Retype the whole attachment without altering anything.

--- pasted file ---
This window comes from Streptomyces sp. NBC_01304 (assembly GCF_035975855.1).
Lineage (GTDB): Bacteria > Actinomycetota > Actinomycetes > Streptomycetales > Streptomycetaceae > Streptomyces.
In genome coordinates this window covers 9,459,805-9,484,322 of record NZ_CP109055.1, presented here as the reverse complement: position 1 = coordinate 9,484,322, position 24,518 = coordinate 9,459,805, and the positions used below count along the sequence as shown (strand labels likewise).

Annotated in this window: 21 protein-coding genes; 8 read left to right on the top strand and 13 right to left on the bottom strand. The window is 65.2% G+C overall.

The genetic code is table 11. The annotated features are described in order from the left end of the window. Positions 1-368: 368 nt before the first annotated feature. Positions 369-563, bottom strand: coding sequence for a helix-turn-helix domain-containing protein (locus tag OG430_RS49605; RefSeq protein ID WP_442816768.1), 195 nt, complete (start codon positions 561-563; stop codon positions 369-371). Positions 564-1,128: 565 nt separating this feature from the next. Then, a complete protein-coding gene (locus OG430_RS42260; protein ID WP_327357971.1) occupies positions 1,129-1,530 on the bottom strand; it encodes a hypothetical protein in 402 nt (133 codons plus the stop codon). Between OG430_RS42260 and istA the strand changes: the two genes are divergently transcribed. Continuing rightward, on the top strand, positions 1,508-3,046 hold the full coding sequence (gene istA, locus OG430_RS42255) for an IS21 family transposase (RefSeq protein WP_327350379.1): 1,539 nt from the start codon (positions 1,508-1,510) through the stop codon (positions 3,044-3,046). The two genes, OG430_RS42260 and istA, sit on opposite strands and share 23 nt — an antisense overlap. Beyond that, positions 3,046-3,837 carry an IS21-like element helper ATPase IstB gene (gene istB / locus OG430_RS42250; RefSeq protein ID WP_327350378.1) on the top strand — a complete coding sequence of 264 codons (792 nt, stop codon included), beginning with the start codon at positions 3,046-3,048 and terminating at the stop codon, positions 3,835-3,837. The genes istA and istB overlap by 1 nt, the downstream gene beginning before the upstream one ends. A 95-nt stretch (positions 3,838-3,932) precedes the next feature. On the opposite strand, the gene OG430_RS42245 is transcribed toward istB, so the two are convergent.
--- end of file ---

This window comes from Streptomyces sp. NBC_01304 (assembly GCF_035975855.1).
Lineage (GTDB): Bacteria > Actinomycetota > Actinomycetes > Streptomycetales > Streptomycetaceae > Streptomyces.
In genome coordinates this window covers 9,459,805-9,484,322 of record NZ_CP109055.1, presented here as the reverse complement: position 1 = coordinate 9,484,322, position 24,518 = coordinate 9,459,805, and the positions used below count along the sequence as shown (strand labels likewise).

Annotated in this window: 21 protein-coding genes; 8 read left to right on the top strand and 13 right to left on the bottom strand. The window is 65.2% G+C overall.

The genetic code is table 11. The annotated features are described in order from the left end of the window. Positions 1-368: 368 nt before the first annotated feature. Positions 369-563, bottom strand: coding sequence for a helix-turn-helix domain-containing protein (locus tag OG430_RS49605; RefSeq protein ID WP_442816768.1), 195 nt, complete (start codon positions 561-563; stop codon positions 369-371). Positions 564-1,128: 565 nt separating this feature from the next. Then, a complete protein-coding gene (locus OG430_RS42260; protein ID WP_327357971.1) occupies positions 1,129-1,530 on the bottom strand; it encodes a hypothetical protein in 402 nt (133 codons plus the stop codon). Between OG430_RS42260 and istA the strand changes: the two genes are divergently transcribed. Continuing rightward, on the top strand, positions 1,508-3,046 hold the full coding sequence (gene istA, locus OG430_RS42255) for an IS21 family transposase (RefSeq protein WP_327350379.1): 1,539 nt from the start codon (positions 1,508-1,510) through the stop codon (positions 3,044-3,046). The two genes, OG430_RS42260 and istA, sit on opposite strands and share 23 nt — an antisense overlap. Beyond that, positions 3,046-3,837 carry an IS21-like element helper ATPase IstB gene (gene istB / locus OG430_RS42250; RefSeq protein ID WP_327350378.1) on the top strand — a complete coding sequence of 264 codons (792 nt, stop codon included), beginning with the start codon at positions 3,046-3,048 and terminating at the stop codon, positions 3,835-3,837. The genes istA and istB overlap by 1 nt, the downstream gene beginning before the upstream one ends. A 95-nt stretch (positions 3,838-3,932) precedes the next feature. On the opposite strand, the gene OG430_RS42245 is transcribed toward istB, so the two are convergent.